Sunday, March 22, 2015

Today's Anniversary: The Great Fire of East Nashville

Ninety-nine years ago today, a large part of East Nashville was destroyed by a fire that originated at one house but quickly spread through wind-driven sparks.

The fire began March 22, 1916 in the North First Street home of a man named Joe Jennings. It quickly spread to a neighboring mill and then other houses along First and Dew streets. Wind gusts of 44 to 51 miles per hour helped the fire spread quickly to wood-shingled roofs throughout the neighborhood.

View from Tulip Street Church tower, Nashville, Tennessee, March 1916
Houses on the corner of 6th & Russell Streets with Woodland Street in the background.
Samuel Anderson Weakley Papers
Tennessee State Library and Archives

Nashville's fire chief telegraphed every city within 100 miles, asking for assistance, while local residents formed "bucket brigades" in an attempt to bring the flames under control. Gov. Tom C. Rye called in the Tennessee National Guard to help as well.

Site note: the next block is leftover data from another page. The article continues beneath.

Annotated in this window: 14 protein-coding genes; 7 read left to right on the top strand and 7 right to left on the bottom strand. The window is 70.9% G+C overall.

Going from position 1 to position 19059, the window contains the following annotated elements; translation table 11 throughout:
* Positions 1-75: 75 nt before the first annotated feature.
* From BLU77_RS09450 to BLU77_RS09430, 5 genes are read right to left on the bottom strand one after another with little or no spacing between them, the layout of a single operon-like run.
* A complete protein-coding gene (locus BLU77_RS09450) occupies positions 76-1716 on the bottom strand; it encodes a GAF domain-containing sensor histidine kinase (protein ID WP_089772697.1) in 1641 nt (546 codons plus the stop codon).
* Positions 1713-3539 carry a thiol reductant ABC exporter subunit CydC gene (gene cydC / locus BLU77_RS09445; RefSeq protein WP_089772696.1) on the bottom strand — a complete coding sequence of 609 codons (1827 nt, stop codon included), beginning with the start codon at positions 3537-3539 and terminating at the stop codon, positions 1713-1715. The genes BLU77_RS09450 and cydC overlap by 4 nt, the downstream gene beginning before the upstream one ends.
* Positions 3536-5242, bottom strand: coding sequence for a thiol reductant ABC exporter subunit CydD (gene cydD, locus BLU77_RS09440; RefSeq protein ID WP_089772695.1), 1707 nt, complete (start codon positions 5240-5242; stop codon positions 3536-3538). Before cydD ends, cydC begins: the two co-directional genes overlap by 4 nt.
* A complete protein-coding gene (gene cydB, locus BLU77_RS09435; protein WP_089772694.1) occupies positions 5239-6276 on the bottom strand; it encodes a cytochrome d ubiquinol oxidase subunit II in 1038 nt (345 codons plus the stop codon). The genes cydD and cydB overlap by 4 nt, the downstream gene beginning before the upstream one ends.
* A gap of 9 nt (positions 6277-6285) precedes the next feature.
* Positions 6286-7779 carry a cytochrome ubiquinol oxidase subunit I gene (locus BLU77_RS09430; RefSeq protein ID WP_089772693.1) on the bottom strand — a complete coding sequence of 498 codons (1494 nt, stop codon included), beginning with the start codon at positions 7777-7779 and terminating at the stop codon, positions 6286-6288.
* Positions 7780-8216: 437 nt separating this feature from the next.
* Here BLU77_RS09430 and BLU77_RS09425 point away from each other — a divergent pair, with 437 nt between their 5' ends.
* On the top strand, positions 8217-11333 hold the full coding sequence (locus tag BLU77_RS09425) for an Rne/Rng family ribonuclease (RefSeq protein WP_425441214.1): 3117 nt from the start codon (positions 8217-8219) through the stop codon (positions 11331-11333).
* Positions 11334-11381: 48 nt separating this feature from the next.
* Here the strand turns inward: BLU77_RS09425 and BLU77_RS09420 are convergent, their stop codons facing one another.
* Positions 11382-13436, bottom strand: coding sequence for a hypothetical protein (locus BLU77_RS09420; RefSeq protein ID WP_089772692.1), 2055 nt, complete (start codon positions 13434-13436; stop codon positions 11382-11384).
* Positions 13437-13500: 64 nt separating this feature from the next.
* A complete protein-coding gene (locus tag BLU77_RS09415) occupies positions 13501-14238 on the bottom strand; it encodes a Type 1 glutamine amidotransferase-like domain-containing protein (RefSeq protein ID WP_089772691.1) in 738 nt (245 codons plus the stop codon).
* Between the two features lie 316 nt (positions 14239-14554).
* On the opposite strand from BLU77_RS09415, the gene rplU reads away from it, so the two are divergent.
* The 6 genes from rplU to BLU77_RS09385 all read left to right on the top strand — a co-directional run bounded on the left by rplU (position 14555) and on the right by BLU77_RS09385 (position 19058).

Engine Company No. 7, Nashville, Tennessee, n.d.
Library Photograph Collection
Tennessee State Library and Archives

In all, the fire destroyed more than 500 houses and left more than 2,500 people homeless. There were few injuries and only one fatality - a man electrocuted by a live power line - but the total property loss was estimated at more than $1.5 million.

Panorama of East Nashville after the Great Fire, 1916
6th Street is on the left, Russell Street is in the middle, and Fatherland Street is on the far right.
Library Photograph Collection
Tennessee State Library and Archives
(Click here for a larger view)

You can learn more about disasters in Tennessee, including the Great Fire of East Nashville, by visiting the Tennessee State Library and Archives' online exhibit. To access that exhibit, go to:

Nashville Banner, March 22, 1916
Newspaper Microfilm
Tennessee State Library and Archives

The State Library and Archives is a division of the Tennessee Department of State and Tre Hargett, Secretary of State.

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